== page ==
From Matchmaking to Tinder: Finding Love in Russia Through the Ages
Like their counterparts in other countries, young Russians are open to trying the latest thing in their search for love
As in many parts of the world, the process of find a husband or wife in Russia has changed dramatically over time. In early tsarist Russia, a match was arranged by professional marriage brokers; later, newspaper ads became popular. Today, young Russians prefer to log on to an app or sign up for a speed dating session
Love from the Middle Ages to the Soviet Union
From the 10th and 11th centuries to the mid-19th century, matchmaking was the most common way to find a life partner in Russia. Between the late 13th and the early 18th century, a marriage contract could be concluded by matchmakers. This rule was abolished by Peter the Great in 1702. The same decree also gave engaged couples more independence. Under the new order, they were allowed to meet within six weeks after their parents had made an agreement. A marriage contract could also be broken if, for example, the bride is "ugly, mournful and unhealthy." On Jan. 16, 1724, forced marriages were banned.
In an issue of Brachnaya Gazeta (Marriage Newspaper) dated July 28 (15), 1907, a certain Mr. Borisov ran an ad, saying, "I am a democrat. Tired of fighting injustice and evil on my own, and therefore want to find a woman friend-cum-comrade with my outlook on life..."
In the Soviet Union, young people got to know each other mostly through friends or at dances. But there were stories worthy of romantic movies. Olga Bykova says her grandfather Ivan fell in love with her grandmother Liya when he saw her picture in a friend's album. On the back of the picture, Ivan found the girl's address and began to write letters to her.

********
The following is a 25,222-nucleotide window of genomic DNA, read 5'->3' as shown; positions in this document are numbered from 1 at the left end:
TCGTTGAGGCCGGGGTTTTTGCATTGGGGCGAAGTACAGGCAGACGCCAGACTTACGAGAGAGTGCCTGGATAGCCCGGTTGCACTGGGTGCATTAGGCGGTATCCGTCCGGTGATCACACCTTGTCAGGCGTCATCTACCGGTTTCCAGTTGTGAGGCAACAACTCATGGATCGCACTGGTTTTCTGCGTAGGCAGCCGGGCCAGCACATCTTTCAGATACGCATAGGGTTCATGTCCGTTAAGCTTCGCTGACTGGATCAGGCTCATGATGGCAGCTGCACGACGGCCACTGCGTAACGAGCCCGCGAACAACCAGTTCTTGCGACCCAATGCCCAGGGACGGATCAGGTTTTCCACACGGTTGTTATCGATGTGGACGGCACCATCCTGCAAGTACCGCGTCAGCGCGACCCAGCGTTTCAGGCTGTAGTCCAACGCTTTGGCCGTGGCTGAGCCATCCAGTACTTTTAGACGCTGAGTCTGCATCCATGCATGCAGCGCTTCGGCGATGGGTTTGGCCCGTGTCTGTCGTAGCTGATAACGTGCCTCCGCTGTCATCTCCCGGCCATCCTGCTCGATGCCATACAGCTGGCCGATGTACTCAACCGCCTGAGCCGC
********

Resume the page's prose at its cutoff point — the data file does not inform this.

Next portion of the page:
Later he came to visit her in the town of Veliky Ustyug (470 miles northeast of Moscow) from Austria, where he served after World War II. After that meeting, they corresponded for two years before Ivan received a transfer to the Soviet Union and came to marry his beloved. "My grandmother left her fiancé and went with my grandfather to Lviv (a city in western Ukraine), something that she never regretted," Bykova said.
Love today: Mini-dates and mobile apps
Although today the ancient custom of matchmaking and bride prices still exists in some Russian regions, primarily in the North Caucasus, most modern Russians are embracing modern trends for finding a boyfriend or girlfriend. Mini-dates are one popular approach.
"We are approached by different people, from chefs and students to financial directors," said Yelizaveta Tarasova, head of the 1+1 speed-dating project. "People are attracted by the chance to find their love and the ability to choose."
Mini-dates are rivaled in popularity by dating mobile apps. Badoo and Tinder are the most popular applications in Russia.
Yulia Ivanova from the Urals city of Yekaterinburg (880 miles east of Moscow) installed Tinder on her phone when she learned that the application was being used by her handsome colleague.
The global popularity of Tinder makes it particularly attractive to Russian women who want to meet foreigners. This is how Anna Lobova from Nizhny Novgorod got acquainted with a man from Australia. "We corresponded for four months and fell in love with each other," she said. "Then he flew to Russia, but in another four days, he realized that he grew cool toward me."
"There were matches with Russian young people in the application, too," Lobova said. "But they either do not write anything, or begin with platitudes. Young people from other countries approach the conversation in more interesting ways; we immediately start talking."
What's the secret of the popularity of mobile applications?
Clinical psychologist and psychotherapist Inna Khamitova, who is the director of the Center for Systemic Family Therapy, believes that the high popularity of dating applications is not a fad, but a realization of the natural human need to find love.
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